Now for other news! Last week on Tuesday I went to see Harry Potter with my friends Andrea and Nicole. It was in Spanish - they pronounce 'Harry' differently! I felt proud that I understood everything. We took a few photos while waiting outside the casino (where the cinema is) for Nicole. 
Andrea and I

On Friday was the AFS welcome for the two new students, Giulia from Italy and Krista from Finland. I also met the students who are postulating to study abroad next year, one of which I am happy to say hopes to come to NZ! The host parents of each of the students said a few words, then we got to eat and talk. Conversations with other exchange students always go well, time passes fast!
Two of the postulating student, me, and Giulia

By the way, cool fact I learnt - the moon is owned by a Chilean!

Shout outs: (I don't know why I'm taking a leaf out of The Edge, but I am. If you read this guys please let me know here or on my facebook!) - To Robertine who I heard scored the meanest basketball goal AND write me letters! And to my Aunty Catherine and Uncle Roger - for the hunky-dory birthday gift I am stoked with!  (inside joke).

Thursday, August 13, 2009

---> how long have you been 17 for? . . . a while . . . (10 days)

Sorry for the Twilight quote. I'd been waiting until I could honestly say that. Not that I'm a fan (or fan club, as one of my friends says here).

My actual birthday was Sunday the 2nd. That day I was jumped on in my bed by my host sister with whom I share a room. My other host sister came into my room and wished me happy birthday too. I went downstairs and there was surprisinlgy nobody home . . . so I made myself a cup of coffee and some cereal with yogurt and ate that.

Later arrived my host dad, from playing tennis with the neighbour, then my host sis and mum from the supermarket, and we got to work setting the table for brunch. I didn't have to do anything to help they told me, but I had already started peeling (yes, peeling, why cut in half when you can peel?) and avocado, which is strangely satisfying and I was happy doing. Then I mashed it up which yeah, again strangely satisfying.

We put everything on the table and the neighbours arrived, Tío Oscar, Tía Marina and Ignacio (they're not really aunt and uncle, but it's polite to call them that). The brunch was huge, lots of fresh bread, avocado, salami, ham, cheese, apple cake, and not to mention birthday cake! I swear in Chile I have eaten desert for breakfast far too many times. It was a very jolly breakfast that's for sure.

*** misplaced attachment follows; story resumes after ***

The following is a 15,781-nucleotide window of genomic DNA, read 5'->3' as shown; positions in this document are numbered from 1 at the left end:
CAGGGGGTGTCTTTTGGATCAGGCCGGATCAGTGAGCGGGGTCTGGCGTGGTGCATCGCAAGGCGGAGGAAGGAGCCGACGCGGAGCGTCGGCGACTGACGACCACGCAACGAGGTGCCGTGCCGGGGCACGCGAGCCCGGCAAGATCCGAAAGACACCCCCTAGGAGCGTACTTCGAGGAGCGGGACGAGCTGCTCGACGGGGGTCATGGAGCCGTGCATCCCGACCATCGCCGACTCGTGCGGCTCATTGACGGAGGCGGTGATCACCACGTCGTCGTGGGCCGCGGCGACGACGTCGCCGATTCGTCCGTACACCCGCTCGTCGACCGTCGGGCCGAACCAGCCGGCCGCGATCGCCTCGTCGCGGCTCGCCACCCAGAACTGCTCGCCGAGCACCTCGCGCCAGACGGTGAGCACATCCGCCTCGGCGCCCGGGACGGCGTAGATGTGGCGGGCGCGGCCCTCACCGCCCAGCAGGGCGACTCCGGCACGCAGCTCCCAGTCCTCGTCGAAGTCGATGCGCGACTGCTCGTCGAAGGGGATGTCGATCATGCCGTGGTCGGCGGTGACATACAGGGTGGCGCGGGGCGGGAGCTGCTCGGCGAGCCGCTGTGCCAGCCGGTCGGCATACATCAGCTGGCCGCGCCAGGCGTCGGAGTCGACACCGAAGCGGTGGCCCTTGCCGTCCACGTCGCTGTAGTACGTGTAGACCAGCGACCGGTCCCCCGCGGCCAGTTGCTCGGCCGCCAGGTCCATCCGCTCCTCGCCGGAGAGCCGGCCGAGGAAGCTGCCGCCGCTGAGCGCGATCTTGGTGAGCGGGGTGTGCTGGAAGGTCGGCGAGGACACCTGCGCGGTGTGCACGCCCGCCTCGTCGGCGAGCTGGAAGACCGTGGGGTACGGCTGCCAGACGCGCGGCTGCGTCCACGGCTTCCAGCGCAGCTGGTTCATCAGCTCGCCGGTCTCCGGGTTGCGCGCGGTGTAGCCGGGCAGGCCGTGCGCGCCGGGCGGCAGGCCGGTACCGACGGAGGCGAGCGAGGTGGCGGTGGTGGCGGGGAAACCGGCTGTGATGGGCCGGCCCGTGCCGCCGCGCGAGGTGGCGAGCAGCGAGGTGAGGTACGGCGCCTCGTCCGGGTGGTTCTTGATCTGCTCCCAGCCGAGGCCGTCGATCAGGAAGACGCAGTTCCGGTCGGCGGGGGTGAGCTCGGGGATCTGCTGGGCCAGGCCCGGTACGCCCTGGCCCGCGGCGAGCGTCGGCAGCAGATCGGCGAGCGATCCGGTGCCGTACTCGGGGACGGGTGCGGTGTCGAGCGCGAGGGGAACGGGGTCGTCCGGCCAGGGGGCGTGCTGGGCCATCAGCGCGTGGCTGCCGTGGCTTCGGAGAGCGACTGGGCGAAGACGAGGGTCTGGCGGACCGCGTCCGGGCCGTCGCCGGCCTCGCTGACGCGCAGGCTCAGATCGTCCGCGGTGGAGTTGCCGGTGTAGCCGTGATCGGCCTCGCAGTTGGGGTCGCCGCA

I'm 17 in this picture!

Then on Friday I had some friends around for a little party. We were fewer than I expected but it was a good party all the same. We ate completos. (Completo = hot dog with avocado and tomato and mayonaise), chips, watched the start of Transformers 2 and I taught everyone how to play the Chocolate Game (when you have to roll a six with a dice, put on silly clothes and use a knife and a fork to eat chocolate).
Andrea and I eating completos

The bar of chocolate ran out way too fast and we all still wanted to play but everyone changed their mind when the only food item we had to play with was the frankfurters from the completos!
Playing the Chocolate Game
Amigas para siempre!

So that all went pretty well.

I am more than halfway through my exchange and like I have been told so many times, the 2nd half is the better half and so far it's proving to be very very true. Having a better grasp on the language makes such a difference, and I am far more independant now. I can go out after school as long as I'm in some kind of transport (micro or colectivo) by 8pm. Going to the post office does no longer make me nervous. Friends really feel like friends. 

And not to mention I have been really busy lately. Last week, every single day of the week I was doing something. Which makes time go by a lot faster!

I have also started a drama class, something I have been wanting to do for a while. I was the second youngest person there though, everyone else aside from me and my host sister were adults! 

So that's enough for now. Thanks to everyone who's reading this blog, and I'd like to copy The Edge a bit and give a huge shout out to Natalie, Simon and Grandfather, who all have had their birthdays recently. Happy Birthday!

Thursday, August 6, 2009

---> Bay bay Conors

(Bye bye Connor)

Last week my friend Connor, here for only a semester, returned to the United States. We had an AFS meeting to farwell him, which alongside with yummy food also included dancing of Chile's traditional dance, the Cueca. Two (Chilean) students danced first for us, then the boy came up to me and the girl up to Fabian and we were forced to dance... or try to dance, as I still yet have to a) learn how to dance the Cueca and b) actually dance well! So basically I was standing there waving a paper napkin and smiling while everyone was laughing, but all of us students had to do it so it wasn't so bad.

Obviously pro at the Cueca

Then the next day I went with my host brother to the bus terminal where all of Connor's friends had gathered to farwell him. It was surreal, to think that this would be me before I knew it. 

AFS had given him a hoodie and also his class, with the classes names embroidered in the back. When the bus left everyone chased it as far as they could go. Tears were shed.

Bus terminal

Along with Connor, who lived in Copiapó, a lot of my other friends for semesters also left, mainly from the USA and Austria. Aside from a few, I think they all would have liked to stay for a year. 

But a few days later, arrived the new students. Here now in my city are two girls, one from Finland and one from Italy. On Wednesday, Fabian, Ananda and I met with them in town to show them around town, talk about Chile things and eat Completos. We all got along really well and hopefully will be making a tradition of our Wednesday meet-ups.

Sorry this is a short post, but I've been really busy lately. I have a lot to update but it will be sometime in the weekend hopefully.

Connor, Ananda, me and Fabian, at the AFS farewell for Connor. Now we're three girls and one boy in Copiapó.

Thanks to everyone who's been reading this and commenting/emailing me about this! It makes my blog worth writing. If there's anything particular anyone would like to know, do tell me and I will include it.